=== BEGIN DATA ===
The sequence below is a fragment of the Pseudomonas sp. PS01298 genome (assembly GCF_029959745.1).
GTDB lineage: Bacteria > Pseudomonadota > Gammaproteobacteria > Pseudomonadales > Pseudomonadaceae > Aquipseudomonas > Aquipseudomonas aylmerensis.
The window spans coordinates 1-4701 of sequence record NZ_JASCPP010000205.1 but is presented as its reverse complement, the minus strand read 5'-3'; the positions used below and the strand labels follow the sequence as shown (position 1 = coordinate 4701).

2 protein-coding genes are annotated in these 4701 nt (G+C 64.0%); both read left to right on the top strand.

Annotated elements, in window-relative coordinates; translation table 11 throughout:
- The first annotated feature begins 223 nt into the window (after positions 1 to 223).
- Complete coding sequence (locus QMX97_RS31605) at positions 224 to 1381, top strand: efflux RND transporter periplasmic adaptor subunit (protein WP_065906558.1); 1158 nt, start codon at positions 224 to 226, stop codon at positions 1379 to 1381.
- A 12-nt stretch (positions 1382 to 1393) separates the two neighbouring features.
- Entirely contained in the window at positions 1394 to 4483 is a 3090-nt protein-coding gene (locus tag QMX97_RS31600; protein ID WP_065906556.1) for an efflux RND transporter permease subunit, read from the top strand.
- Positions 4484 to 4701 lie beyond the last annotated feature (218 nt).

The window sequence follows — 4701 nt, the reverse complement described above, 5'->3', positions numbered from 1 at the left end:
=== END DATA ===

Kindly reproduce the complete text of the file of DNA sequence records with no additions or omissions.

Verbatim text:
The sequence below is a fragment of the Pseudomonas sp. PS01298 genome (assembly GCF_029959745.1).
GTDB lineage: Bacteria > Pseudomonadota > Gammaproteobacteria > Pseudomonadales > Pseudomonadaceae > Aquipseudomonas > Aquipseudomonas aylmerensis.
The window spans coordinates 1-4701 of sequence record NZ_JASCPP010000205.1 but is presented as its reverse complement, the minus strand read 5'-3'; the positions used below and the strand labels follow the sequence as shown (position 1 = coordinate 4701).

2 protein-coding genes are annotated in these 4701 nt (G+C 64.0%); both read left to right on the top strand.

Annotated elements, in window-relative coordinates; translation table 11 throughout:
- The first annotated feature begins 223 nt into the window (after positions 1 to 223).
- Complete coding sequence (locus QMX97_RS31605) at positions 224 to 1381, top strand: efflux RND transporter periplasmic adaptor subunit (protein WP_065906558.1); 1158 nt, start codon at positions 224 to 226, stop codon at positions 1379 to 1381.
- A 12-nt stretch (positions 1382 to 1393) separates the two neighbouring features.
- Entirely contained in the window at positions 1394 to 4483 is a 3090-nt protein-coding gene (locus tag QMX97_RS31600; protein ID WP_065906556.1) for an efflux RND transporter permease subunit, read from the top strand.
- Positions 4484 to 4701 lie beyond the last annotated feature (218 nt).

The window sequence follows — 4701 nt, the reverse complement described above, 5'->3', positions numbered from 1 at the left end: